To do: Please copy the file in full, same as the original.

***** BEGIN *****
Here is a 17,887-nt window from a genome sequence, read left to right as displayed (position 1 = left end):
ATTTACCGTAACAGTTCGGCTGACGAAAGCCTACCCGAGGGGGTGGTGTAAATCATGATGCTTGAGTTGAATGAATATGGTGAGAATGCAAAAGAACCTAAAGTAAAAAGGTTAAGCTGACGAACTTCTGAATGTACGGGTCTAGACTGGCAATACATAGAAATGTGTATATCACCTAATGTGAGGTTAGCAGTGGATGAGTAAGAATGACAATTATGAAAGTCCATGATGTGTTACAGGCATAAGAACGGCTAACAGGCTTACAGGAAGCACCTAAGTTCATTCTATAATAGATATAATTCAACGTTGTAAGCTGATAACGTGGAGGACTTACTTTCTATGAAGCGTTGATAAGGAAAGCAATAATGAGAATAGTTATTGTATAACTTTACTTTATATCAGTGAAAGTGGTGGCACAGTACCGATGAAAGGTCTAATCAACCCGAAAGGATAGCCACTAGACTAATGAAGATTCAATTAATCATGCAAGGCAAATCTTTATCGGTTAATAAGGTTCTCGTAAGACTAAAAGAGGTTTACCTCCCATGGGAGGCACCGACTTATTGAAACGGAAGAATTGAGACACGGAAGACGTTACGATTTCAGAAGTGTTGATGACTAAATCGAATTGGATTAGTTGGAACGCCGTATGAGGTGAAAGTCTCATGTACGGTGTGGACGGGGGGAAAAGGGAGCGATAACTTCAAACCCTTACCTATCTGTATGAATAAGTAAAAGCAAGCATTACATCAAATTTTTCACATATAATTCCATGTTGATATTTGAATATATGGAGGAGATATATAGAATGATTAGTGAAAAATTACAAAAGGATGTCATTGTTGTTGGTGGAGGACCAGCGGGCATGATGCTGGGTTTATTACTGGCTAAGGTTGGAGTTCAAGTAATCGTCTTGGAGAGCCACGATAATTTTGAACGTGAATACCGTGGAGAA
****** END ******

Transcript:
Here is a 17,887-nt window from a genome sequence, read left to right as displayed (position 1 = left end):
ATTTACCGTAACAGTTCGGCTGACGAAAGCCTACCCGAGGGGGTGGTGTAAATCATGATGCTTGAGTTGAATGAATATGGTGAGAATGCAAAAGAACCTAAAGTAAAAAGGTTAAGCTGACGAACTTCTGAATGTACGGGTCTAGACTGGCAATACATAGAAATGTGTATATCACCTAATGTGAGGTTAGCAGTGGATGAGTAAGAATGACAATTATGAAAGTCCATGATGTGTTACAGGCATAAGAACGGCTAACAGGCTTACAGGAAGCACCTAAGTTCATTCTATAATAGATATAATTCAACGTTGTAAGCTGATAACGTGGAGGACTTACTTTCTATGAAGCGTTGATAAGGAAAGCAATAATGAGAATAGTTATTGTATAACTTTACTTTATATCAGTGAAAGTGGTGGCACAGTACCGATGAAAGGTCTAATCAACCCGAAAGGATAGCCACTAGACTAATGAAGATTCAATTAATCATGCAAGGCAAATCTTTATCGGTTAATAAGGTTCTCGTAAGACTAAAAGAGGTTTACCTCCCATGGGAGGCACCGACTTATTGAAACGGAAGAATTGAGACACGGAAGACGTTACGATTTCAGAAGTGTTGATGACTAAATCGAATTGGATTAGTTGGAACGCCGTATGAGGTGAAAGTCTCATGTACGGTGTGGACGGGGGGAAAAGGGAGCGATAACTTCAAACCCTTACCTATCTGTATGAATAAGTAAAAGCAAGCATTACATCAAATTTTTCACATATAATTCCATGTTGATATTTGAATATATGGAGGAGATATATAGAATGATTAGTGAAAAATTACAAAAGGATGTCATTGTTGTTGGTGGAGGACCAGCGGGCATGATGCTGGGTTTATTACTGGCTAAGGTTGGAGTTCAAGTAATCGTCTTGGAGAGCCACGATAATTTTGAACGTGAATACCGTGGAGAA